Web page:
Surface and volume are two very different concepts architectonically. The first amasses the population in standard units related to the concepts of minimum, social or protected housing (according to the parameters used); the second has to do with the concept of space. The first is linked to planning, then to typology, but always to rationality and the cost-effectiveness of the operation; the second is designed in terms of the dwelling of the tenants, in terms of their own bodies; its idea of economy is radically different. The objective, then, was to relocate the current tenants in the same building and to improve their living conditions without foregoing the memory of them. Another responsibility of the project was to restore the families’ own understanding of home; that is, to re-create the intense relationship between private and communal spaces that characterized the original building so much. To equip the apartments with modern technological advances and to endow the inhabitable spaces with ventilation and illumination, with a nod in the direction of our own time yet without falling into the trap of standardization.
Photocredits Jesus Granada
24-UNIT LECTURE ROOM BUILDING, PABLO OLAVIDE UNIVERSITY
Location: Seville, Andalucía, Spain.
Construction Period: 2009-2010
Awards: 1º PRIZE Ordenación de residencias universitarias de la Universidad Pablo de Olavide de Sevilla. Organizado U.P.O y la C.O.P.T. • 2012 SELECTED FOR AIT AWARD 2012 from 3 finalists in the category „Bildung/Education“ • 2012 FIRST PRIZE NAN AWARDS in the category best non-residential project.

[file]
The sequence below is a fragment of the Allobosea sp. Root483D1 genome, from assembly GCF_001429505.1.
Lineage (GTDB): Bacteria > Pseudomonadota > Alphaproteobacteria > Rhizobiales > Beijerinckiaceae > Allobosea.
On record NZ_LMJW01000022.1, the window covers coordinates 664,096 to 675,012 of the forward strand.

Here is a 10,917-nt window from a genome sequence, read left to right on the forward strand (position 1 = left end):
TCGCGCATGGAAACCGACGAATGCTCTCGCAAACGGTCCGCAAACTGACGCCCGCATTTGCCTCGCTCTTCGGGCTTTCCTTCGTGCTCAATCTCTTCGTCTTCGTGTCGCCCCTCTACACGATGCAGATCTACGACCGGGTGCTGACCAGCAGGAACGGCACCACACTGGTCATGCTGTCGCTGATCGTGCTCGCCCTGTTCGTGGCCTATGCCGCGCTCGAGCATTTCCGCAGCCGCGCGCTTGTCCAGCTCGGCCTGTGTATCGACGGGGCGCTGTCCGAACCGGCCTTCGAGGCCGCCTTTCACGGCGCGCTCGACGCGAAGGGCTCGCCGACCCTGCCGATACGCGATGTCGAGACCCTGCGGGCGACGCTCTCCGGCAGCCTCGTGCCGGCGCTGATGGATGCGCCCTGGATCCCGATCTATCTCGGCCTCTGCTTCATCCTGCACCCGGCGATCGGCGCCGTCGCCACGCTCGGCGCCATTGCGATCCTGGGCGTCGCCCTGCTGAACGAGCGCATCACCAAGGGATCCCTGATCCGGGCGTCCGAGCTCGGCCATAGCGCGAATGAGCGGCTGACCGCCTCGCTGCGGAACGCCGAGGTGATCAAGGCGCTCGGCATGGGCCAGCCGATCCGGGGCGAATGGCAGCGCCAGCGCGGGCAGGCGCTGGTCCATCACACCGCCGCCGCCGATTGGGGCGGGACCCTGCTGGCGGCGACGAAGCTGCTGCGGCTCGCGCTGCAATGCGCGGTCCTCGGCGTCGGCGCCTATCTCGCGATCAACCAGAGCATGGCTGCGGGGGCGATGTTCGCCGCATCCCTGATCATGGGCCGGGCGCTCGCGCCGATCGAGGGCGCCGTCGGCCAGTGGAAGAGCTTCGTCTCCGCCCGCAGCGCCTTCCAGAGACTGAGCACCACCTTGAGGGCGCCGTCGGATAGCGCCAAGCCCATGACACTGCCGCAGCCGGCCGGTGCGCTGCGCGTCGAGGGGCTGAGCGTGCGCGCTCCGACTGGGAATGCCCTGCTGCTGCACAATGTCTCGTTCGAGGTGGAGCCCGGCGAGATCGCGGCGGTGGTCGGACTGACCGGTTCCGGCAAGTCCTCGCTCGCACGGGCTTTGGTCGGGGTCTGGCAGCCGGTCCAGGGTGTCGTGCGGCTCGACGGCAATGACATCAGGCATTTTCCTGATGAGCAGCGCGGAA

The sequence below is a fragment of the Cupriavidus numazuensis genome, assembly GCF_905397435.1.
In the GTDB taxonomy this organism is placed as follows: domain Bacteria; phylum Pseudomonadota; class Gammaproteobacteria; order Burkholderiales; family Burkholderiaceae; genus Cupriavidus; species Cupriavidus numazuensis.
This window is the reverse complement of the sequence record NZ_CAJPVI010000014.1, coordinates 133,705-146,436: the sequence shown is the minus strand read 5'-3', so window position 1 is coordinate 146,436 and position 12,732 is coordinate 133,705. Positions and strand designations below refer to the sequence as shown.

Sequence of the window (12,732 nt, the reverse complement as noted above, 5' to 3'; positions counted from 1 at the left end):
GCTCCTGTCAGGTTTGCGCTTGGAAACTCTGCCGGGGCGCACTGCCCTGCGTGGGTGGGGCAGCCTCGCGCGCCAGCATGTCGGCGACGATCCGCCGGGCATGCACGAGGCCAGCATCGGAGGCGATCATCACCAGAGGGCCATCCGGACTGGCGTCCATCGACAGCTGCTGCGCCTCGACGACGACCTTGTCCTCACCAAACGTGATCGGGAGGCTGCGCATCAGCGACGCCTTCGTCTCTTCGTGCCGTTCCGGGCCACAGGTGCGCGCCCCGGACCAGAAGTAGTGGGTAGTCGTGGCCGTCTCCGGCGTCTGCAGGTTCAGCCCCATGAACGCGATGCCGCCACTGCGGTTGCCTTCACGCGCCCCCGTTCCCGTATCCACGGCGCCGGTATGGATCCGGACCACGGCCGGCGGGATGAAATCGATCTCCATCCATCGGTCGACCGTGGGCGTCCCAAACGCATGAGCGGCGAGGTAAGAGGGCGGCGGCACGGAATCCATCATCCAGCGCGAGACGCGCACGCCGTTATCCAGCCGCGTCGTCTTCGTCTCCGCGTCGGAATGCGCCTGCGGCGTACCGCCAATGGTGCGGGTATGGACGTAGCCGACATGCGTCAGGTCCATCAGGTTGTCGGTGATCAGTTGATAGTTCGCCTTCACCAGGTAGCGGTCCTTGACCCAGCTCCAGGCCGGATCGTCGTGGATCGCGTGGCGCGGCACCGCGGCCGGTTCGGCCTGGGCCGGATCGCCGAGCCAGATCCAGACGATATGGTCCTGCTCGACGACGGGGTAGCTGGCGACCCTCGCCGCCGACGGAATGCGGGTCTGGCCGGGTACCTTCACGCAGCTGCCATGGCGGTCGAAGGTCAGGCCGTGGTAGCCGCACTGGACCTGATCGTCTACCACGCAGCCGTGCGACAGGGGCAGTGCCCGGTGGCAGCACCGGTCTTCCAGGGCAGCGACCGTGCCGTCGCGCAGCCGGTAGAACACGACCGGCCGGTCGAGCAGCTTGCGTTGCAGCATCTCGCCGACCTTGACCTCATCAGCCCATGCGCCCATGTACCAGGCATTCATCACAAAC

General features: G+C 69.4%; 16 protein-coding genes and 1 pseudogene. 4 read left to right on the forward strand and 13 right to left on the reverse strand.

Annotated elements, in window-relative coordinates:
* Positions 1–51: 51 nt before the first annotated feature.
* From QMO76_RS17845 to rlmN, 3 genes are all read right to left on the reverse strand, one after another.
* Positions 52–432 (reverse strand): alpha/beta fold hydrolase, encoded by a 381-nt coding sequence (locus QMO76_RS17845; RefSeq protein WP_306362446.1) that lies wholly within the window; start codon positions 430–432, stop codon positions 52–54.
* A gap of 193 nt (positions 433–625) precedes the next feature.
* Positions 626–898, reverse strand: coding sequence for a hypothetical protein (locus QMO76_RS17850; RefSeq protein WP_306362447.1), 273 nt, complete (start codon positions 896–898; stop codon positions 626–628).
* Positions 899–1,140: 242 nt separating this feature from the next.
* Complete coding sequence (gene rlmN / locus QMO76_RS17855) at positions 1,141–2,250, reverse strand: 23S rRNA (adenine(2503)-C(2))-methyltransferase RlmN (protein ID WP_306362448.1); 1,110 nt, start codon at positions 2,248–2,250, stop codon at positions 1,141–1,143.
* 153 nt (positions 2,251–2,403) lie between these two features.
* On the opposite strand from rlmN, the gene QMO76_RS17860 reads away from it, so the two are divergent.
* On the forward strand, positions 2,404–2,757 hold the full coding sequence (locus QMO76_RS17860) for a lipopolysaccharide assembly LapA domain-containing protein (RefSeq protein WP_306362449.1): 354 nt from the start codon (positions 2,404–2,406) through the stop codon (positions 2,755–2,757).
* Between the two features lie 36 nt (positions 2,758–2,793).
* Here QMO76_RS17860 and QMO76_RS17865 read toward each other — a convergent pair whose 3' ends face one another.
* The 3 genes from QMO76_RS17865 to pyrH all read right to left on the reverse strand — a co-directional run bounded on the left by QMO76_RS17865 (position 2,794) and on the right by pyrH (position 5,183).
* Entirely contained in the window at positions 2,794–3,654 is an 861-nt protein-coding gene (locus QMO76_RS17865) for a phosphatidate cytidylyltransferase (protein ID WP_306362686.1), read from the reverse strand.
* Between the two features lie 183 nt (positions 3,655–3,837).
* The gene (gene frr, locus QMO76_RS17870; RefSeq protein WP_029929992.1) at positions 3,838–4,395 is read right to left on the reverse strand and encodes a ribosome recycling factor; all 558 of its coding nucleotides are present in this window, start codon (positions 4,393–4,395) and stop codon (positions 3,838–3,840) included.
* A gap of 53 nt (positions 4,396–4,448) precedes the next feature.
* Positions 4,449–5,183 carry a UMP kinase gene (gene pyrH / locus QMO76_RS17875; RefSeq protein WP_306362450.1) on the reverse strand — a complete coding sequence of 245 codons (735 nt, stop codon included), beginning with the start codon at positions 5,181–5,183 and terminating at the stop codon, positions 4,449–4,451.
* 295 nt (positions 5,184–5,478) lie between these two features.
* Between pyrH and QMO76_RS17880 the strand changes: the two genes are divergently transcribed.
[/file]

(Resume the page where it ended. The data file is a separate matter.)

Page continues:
The growth of the contemporary city leads to an architectural project approach in which it is impossible to distinguish between countryside and city. The line that until recently separated the built terrain from the rural landscape is ever more blurred. Architecture and countryside are superimposed and force us to investigate these so-called intermediate pieces of land.
These intermediate pieces of land have the distinction of combining different natures, in which infiltrations are produced between the natural and the artificial, a suggestive theme for the contemporary project inasmuch as it enables references from the non-built landscape to be included as if it were one more possibility among many. Moreover, the natural landscape must be thought of as something compatible with an architecture that, above and beyond camouflaging itself with nature, re-utilizes nature’s own scales, measurements, coloring and forms. In short, this means making architecture and nature compatible by going beyond the classical concept of an object against a landscaped background, which leads us to think of an architecture conceived and developed as a kind of nature, a nature that is surveyed and measured like architecture.